When you think about baseball, who do you think of? Maybe a favorite pitcher or hitter, maybe your favorite team’s all-time greatest manager. For me, it’s Vin Scully. It has been for a long, long time. Growing up I always wanted to be a baseball announcer, and even before I knew what made great play-by-play commentary, I could tell that Scully was a step above everyone else. He passed away Tuesday, just a little over a year after his wife Sandra lost her battle with ALS. He was 94 years old.
“We have lost an icon,” Dodgers President and CEO Stan Kasten said in a statement. “The Dodgers’ Vin Scully was one of the greatest voices in all of sports. He was a giant of a man, not only as a broadcaster, but as a humanitarian. He loved people. He loved life. He loved baseball and the Dodgers. And he loved his family. His voice will always be heard and etched in all of our minds forever.”
I don’t think I can overstate just how legendary Scully was as a broadcaster. A graduate of Fordham in the Bronx, he started calling Dodgers games in Brooklyn in 1950, with his mentor, the legendary Red Barber, before moving with the team to Los Angeles nearly a decade later. He rattled off colloquialisms and anecdotes with a folksy ease. Stories rolled off his tongue effortlessly, all within arm’s reach. You hear stories about how people in attendance at the ball game back in the 60s would put their transistor radios to their ears just to hear Scully call a game that was right in front of them. He was part of the Dodgers experience, whether at home, or in the cheap seats.
“It’s one thing to achieve excellence... or to achieve greatness... but with Vin, it was utter mastery,” said longtime broadcaster Bob Costas. “It was breathtaking, the command he had of the craft.”
Scully called Dodgers games for radio and TV, did baseball’s Saturday Game of the Week on NBC and countless World Series games for CBS and NBC. He was in the booth one October night in 1986 when the Mets’ Mookie Wilson hit a “little roller up along first. Behind the bag! It gets through Buckner! Here comes Knight, and the Mets win it!” And after pausing to let fans take in the moment, he came back with this gem: “If one picture is worth a thousand words, you have seen about a million words.”
And after an ailing Kirk Gibson limped to the plate in Game 1 of the 1988 World Series to hit a game-winning home run off Dennis Eckersley, then the game’s best closer, Scully uttered this perfect line, “In a year that has been so improbable... the impossible has happened!”
He called Sandy Kofax’s perfect game in 1965, Joe Carter’s World Series-winning home run in 1993, Don Larsen’s perfect game in the 1956 World Series, and he was on the mic when Hank Aaron surpassed Babe Ruth as the all-time home run king. And he did football, too, calling Dwight Clark’s The Catch that beat the the Cowboys in the 1981 NFC title game, sending Joe Montana and the 49ers to their first Super Bowl.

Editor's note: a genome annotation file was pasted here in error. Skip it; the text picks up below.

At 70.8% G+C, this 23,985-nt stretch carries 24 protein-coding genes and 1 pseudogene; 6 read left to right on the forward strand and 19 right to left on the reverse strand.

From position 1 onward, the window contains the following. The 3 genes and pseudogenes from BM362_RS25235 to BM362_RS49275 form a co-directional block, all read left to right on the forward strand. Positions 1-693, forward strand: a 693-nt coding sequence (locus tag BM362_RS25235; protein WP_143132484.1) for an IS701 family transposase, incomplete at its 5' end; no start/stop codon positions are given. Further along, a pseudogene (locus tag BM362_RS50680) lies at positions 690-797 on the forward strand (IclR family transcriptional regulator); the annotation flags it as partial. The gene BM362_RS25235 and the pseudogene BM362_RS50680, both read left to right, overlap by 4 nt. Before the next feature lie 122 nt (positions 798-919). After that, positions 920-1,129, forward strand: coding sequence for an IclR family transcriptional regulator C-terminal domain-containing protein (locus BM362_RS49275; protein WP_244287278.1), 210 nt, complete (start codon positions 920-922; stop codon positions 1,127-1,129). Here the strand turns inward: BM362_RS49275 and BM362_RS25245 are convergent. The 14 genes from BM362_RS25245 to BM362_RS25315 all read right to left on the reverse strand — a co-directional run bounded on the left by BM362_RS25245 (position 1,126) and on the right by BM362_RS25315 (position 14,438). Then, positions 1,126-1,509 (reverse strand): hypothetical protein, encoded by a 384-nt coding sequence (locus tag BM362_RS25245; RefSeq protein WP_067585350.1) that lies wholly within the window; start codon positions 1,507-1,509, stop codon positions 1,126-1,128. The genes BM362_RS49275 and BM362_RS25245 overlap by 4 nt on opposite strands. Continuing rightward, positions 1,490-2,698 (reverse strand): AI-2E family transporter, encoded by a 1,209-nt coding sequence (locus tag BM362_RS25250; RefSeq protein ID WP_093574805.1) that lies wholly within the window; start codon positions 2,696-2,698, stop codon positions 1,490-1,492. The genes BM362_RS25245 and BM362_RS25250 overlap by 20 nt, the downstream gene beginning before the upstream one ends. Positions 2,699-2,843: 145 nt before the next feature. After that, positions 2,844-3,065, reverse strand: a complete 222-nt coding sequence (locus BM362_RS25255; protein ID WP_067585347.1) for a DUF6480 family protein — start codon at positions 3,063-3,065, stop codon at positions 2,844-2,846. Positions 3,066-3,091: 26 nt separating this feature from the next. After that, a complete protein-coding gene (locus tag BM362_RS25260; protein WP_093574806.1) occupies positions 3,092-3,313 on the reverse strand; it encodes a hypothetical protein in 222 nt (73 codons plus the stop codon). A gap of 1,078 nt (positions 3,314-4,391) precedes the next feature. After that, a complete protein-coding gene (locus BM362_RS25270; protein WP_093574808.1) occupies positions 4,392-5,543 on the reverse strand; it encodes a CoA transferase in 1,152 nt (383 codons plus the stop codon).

He was a myth, a legend of the broadcast booth, whose techniques were so simple, you’d think anyone could do them, yet no one could ever replicate his genius. Did you know that Scully had a small sand timer that he kept in front of him during broadcasts? Every time that timer ran out of sand, he had to say the score of the game. He’d flip the timer and the cycle would start anew. Little things like that demonstrate just how well Scully knew the inside of a broadcast booth, because when somebody is listening on the radio, they can’t see the score, or the runners on base, so Scully knew he had to routinely inform viewers who might have just tuned in. It’s a technique that other legendary play-by-play men have picked up over the years as well, and that should demonstrate the impact Scully had on the game of baseball.
“Red Barber instilled in me that you always go down the middle,” Scully once said. “I like to think that if I say that somebody made a good catch, the fans will believe me because I will also say so if he butchered the play.”
Scully retired from broadcasting in 2016, at the ripe old age of 89. He’d spent 67 years behind a microphone, and up until the day he decided to call it quits, he was the pinnacle of baseball broadcasting, the man other broadcasters aspired to be.
Above all else, Scully loved the game of baseball, and he loved to talk with his audience. It didn’t matter what the world was going through or what he was going through personally, every “It’s Time for Dodger Baseball!” was filled with so much enthusiasm, you couldn’t help but feel excited to watch. Scully called his way through countless iconic baseball moments: walk-offs, championships, and heartbreaking defeats, but above all else, was a unifying love of America’s pastime. RIP Vin. No one will ever do it as well as you did.